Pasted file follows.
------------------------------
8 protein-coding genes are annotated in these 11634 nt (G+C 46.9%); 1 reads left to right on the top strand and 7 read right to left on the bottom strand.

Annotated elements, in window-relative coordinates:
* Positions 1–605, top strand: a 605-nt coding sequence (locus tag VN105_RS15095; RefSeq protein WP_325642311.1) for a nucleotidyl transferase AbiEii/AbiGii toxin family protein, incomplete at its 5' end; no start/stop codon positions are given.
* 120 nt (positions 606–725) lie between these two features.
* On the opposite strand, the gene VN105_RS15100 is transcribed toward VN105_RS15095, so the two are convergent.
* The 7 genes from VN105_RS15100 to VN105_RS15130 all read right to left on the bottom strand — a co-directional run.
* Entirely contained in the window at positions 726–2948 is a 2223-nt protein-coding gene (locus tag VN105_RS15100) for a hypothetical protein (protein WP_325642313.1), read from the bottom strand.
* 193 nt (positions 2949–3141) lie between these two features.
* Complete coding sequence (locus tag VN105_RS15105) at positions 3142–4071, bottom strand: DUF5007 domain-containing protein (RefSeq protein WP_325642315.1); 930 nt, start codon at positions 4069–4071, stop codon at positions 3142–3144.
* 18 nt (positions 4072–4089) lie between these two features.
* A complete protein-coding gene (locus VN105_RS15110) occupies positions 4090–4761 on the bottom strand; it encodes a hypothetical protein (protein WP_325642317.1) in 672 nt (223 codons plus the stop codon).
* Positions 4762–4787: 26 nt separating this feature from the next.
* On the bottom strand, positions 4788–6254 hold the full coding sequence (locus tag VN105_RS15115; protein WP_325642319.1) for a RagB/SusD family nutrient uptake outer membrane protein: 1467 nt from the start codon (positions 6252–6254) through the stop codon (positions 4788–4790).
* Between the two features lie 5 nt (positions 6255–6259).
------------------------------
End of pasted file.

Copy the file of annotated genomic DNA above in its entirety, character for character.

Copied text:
8 protein-coding genes are annotated in these 11634 nt (G+C 46.9%); 1 reads left to right on the top strand and 7 read right to left on the bottom strand.

Annotated elements, in window-relative coordinates:
* Positions 1–605, top strand: a 605-nt coding sequence (locus tag VN105_RS15095; RefSeq protein WP_325642311.1) for a nucleotidyl transferase AbiEii/AbiGii toxin family protein, incomplete at its 5' end; no start/stop codon positions are given.
* 120 nt (positions 606–725) lie between these two features.
* On the opposite strand, the gene VN105_RS15100 is transcribed toward VN105_RS15095, so the two are convergent.
* The 7 genes from VN105_RS15100 to VN105_RS15130 all read right to left on the bottom strand — a co-directional run.
* Entirely contained in the window at positions 726–2948 is a 2223-nt protein-coding gene (locus tag VN105_RS15100) for a hypothetical protein (protein WP_325642313.1), read from the bottom strand.
* 193 nt (positions 2949–3141) lie between these two features.
* Complete coding sequence (locus tag VN105_RS15105) at positions 3142–4071, bottom strand: DUF5007 domain-containing protein (RefSeq protein WP_325642315.1); 930 nt, start codon at positions 4069–4071, stop codon at positions 3142–3144.
* 18 nt (positions 4072–4089) lie between these two features.
* A complete protein-coding gene (locus VN105_RS15110) occupies positions 4090–4761 on the bottom strand; it encodes a hypothetical protein (protein WP_325642317.1) in 672 nt (223 codons plus the stop codon).
* Positions 4762–4787: 26 nt separating this feature from the next.
* On the bottom strand, positions 4788–6254 hold the full coding sequence (locus tag VN105_RS15115; protein WP_325642319.1) for a RagB/SusD family nutrient uptake outer membrane protein: 1467 nt from the start codon (positions 6252–6254) through the stop codon (positions 4788–4790).
* Between the two features lie 5 nt (positions 6255–6259).